Monday, April 29, 2019

Carlo Crivelli. Unknown birthday but an artist whose works are too beautiful to ignore.


Carlo Crivelli, (born c. 1430/35, Venice [Italy]—died c.1494/95, Ascoli Piceno, Marche), probably the most individual of 15th-century Venetian painters, an artist whose highly personal and mannered style carried Renaissance forms into an unusual expressionism.

Presumably the son of a painter, Jacopo Crivelli, Carlo was probably initially influenced by Jacopo Bellini and by the school of Antonio and Bartolomeo Vivarini, Paduan brothers living in Venice, whose works were characterized by soft, rounded figures, clear modeling and realistic detail, and heavy ornamentation. He later came into contact with the linearism of the Paduan tradition and may have seen the works of its most famous artist, Andrea Mantegna, a major 15th-century painter who especially emphasized precise linear definition of form. In 1457 Crivelli served a prison term in Venice for seducing a married woman and then left the city, apparently permanently. Thereafter, he worked mainly in the cities of the Provincia di Ancona, to the south of Venice, coming into little subsequent contact with major artistic trends.

1470 Saint George, about to deliver final fatal cut to a dragon. Horse not happy. 

1472. Saint George showing off his gorgeous armor and broken lance. 

1471. Virgin & Child with St. Francis and St. Sebastian, complete with piercings. 

Flowers at the bottom of Madonna of the Candle, 1489

Madonna of the Candle. Ornate, intricate and glorious 

For your collection of Great Books. This one belongs to Thomas Aquinas, in Crivelli's Ascoli Altarpiece.

Adorable sleepy Christ child from the alter piece of St. Dominic. 

Altarpiece of St. Dominic in Ascoli, 1476. A work of endless, fascination.

Crivelli’s works were exclusively sacred in subject. 

Although his classical, realistic figure types and symmetrical compositions follow the conventions of Renaissance painting, his unusual overall treatment transforms these conventions into a personal expression that is both highly sensuous and strongly Gothic in spirit. Crivelli’s figures, clad in richly patterned brocades that are painted with an almost incredible attention to detail, are closely crowded together in sumptuously ornamental settings to produce flat, hieratic compositions that are devotional and removed from the world of the viewer. 

His unique use of sharp outlines surrounding every form and the excessive pallor and flawlessness of complexion in his figures give his scenes the quality of shallow sculptured relief. There is an exaggerated expression of feeling in the faces of his figures, usually pensive and dreamy but sometimes distorted with grief, and in the mannered gestures of their slender hands and spidery fingers; this expression is closer to the religious intensity of Gothic art than to the calm rationalism of the Renaissance. Some of Crivelli’s more important works are “Madonna della Passione” (c. 1457), in which his individuality is only slightly apparent; a “Pietà” (1485); “The Virgin Enthroned with Child and Saints” (1491), the masterpiece of his mature style; and the eccentric and powerful late masterpiece “Coronation of the Virgin” (1493). Encyclopedia Britannica.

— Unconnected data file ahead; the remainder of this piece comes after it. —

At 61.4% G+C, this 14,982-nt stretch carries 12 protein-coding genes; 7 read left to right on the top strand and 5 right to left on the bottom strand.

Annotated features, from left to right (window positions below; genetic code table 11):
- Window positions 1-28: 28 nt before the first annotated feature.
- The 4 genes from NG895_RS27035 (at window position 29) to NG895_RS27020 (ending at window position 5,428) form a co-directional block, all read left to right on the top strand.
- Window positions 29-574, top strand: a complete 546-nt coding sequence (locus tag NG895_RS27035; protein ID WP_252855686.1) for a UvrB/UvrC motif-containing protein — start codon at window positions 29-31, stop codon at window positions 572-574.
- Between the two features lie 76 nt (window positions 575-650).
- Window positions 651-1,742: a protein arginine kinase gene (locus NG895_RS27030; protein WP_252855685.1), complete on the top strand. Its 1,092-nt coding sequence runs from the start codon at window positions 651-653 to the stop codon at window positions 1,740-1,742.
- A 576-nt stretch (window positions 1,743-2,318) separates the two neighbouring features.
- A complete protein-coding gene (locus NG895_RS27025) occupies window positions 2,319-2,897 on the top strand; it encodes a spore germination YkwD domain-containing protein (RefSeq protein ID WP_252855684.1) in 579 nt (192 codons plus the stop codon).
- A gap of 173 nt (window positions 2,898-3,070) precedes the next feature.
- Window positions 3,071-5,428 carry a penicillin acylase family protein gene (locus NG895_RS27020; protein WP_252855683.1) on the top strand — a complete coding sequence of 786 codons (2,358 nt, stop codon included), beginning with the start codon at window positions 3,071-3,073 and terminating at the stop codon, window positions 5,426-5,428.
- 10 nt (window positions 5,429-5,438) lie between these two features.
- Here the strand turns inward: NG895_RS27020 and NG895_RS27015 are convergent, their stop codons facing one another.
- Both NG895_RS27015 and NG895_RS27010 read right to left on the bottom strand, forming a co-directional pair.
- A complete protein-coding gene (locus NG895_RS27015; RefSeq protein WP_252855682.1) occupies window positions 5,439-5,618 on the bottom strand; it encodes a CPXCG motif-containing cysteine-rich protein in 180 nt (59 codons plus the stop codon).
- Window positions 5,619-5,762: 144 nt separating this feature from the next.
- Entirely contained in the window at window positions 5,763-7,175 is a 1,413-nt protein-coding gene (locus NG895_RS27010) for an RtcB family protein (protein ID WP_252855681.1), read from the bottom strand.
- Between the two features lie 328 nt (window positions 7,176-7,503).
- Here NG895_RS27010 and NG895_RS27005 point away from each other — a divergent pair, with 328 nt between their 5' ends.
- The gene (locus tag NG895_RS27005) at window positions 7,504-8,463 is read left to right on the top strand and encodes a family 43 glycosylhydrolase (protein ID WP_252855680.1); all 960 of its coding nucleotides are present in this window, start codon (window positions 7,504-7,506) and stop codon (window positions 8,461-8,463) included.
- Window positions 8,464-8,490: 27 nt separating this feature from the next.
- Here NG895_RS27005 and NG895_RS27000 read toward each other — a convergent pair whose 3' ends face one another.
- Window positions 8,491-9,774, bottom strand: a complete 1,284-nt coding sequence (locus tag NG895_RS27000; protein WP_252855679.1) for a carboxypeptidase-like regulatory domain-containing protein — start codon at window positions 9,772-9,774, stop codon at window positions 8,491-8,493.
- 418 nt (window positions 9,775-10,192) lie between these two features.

Crivelli was knighted in 1490 by Ferdinand II of Naples. He had no direct followers of note.

Thursday, April 25, 2019

Eugène Delacroix, April 26, 1798 - August 13,1863

Liberty Leading the People
The Lion Hunt

Eugène Delacroix, in full Ferdinand-Eugène-Victor Delacroix, (born April 26, 1798, Charenton-Saint-Maurice, France—died August 13, 1863, Paris), the greatest French Romantic painter, whose use of colour was influential in the development of both Impressionist and Post-Impressionist painting. His inspiration came chiefly from historical or contemporary events or literature, and a visit to Morocco in 1832 provided him with further exotic subjects.

"The last of the great Renaissance artists, Delacroix comes of a lineage whose founder is Michelangelo and whose prodigal son is Rubens. In his Journal, Delacroix more than once lays claim to this heritage: "Familiarity with the work of Michelangelo has exalted and elevated every subsequent generation of painters." Writing on Michelangelo, Delacroix speaks as the perpetuator of the tradition he describes: "The depiction of tender sentiments lies outside the bounds of Michelangelo's genius. In this work [The Last Judgement in the Sistine Chapel] above all, he indulged his taste for terribilitas. His imagination, oppressed by endless re-reading of the Prophets, yielded only images of dread, and the solitude he cherished could only exacerbate his melancholy disposition."  From Gilles Neret, "Eugene Delacroix 1798-1863: The Prince of Romanticism"

Massacre at Chios. A massacre of the Greeks by the Turks during the Greek war for independence.